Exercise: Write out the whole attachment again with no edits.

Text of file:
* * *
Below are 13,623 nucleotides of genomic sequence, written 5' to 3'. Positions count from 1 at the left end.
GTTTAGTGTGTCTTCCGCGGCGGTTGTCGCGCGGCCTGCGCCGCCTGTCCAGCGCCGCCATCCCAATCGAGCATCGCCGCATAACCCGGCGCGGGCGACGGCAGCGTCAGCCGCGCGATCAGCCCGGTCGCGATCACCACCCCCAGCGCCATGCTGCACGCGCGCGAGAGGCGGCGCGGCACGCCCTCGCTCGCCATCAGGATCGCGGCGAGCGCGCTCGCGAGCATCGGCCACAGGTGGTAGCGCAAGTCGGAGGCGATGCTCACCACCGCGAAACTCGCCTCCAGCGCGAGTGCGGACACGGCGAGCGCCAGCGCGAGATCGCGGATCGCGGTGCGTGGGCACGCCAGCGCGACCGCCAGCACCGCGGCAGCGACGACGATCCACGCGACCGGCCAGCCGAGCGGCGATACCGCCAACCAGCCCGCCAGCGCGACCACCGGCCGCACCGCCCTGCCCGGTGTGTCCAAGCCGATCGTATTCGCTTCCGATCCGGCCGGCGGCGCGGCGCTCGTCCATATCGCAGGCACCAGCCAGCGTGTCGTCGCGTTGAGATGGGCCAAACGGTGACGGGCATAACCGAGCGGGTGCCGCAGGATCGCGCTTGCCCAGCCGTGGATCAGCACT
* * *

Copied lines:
Below are 13,623 nucleotides of genomic sequence, written 5' to 3'. Positions count from 1 at the left end.
GTTTAGTGTGTCTTCCGCGGCGGTTGTCGCGCGGCCTGCGCCGCCTGTCCAGCGCCGCCATCCCAATCGAGCATCGCCGCATAACCCGGCGCGGGCGACGGCAGCGTCAGCCGCGCGATCAGCCCGGTCGCGATCACCACCCCCAGCGCCATGCTGCACGCGCGCGAGAGGCGGCGCGGCACGCCCTCGCTCGCCATCAGGATCGCGGCGAGCGCGCTCGCGAGCATCGGCCACAGGTGGTAGCGCAAGTCGGAGGCGATGCTCACCACCGCGAAACTCGCCTCCAGCGCGAGTGCGGACACGGCGAGCGCCAGCGCGAGATCGCGGATCGCGGTGCGTGGGCACGCCAGCGCGACCGCCAGCACCGCGGCAGCGACGACGATCCACGCGACCGGCCAGCCGAGCGGCGATACCGCCAACCAGCCCGCCAGCGCGACCACCGGCCGCACCGCCCTGCCCGGTGTGTCCAAGCCGATCGTATTCGCTTCCGATCCGGCCGGCGGCGCGGCGCTCGTCCATATCGCAGGCACCAGCCAGCGTGTCGTCGCGTTGAGATGGGCCAAACGGTGACGGGCATAACCGAGCGGGTGCCGCAGGATCGCGCTTGCCCAGCCGTGGATCAGCACT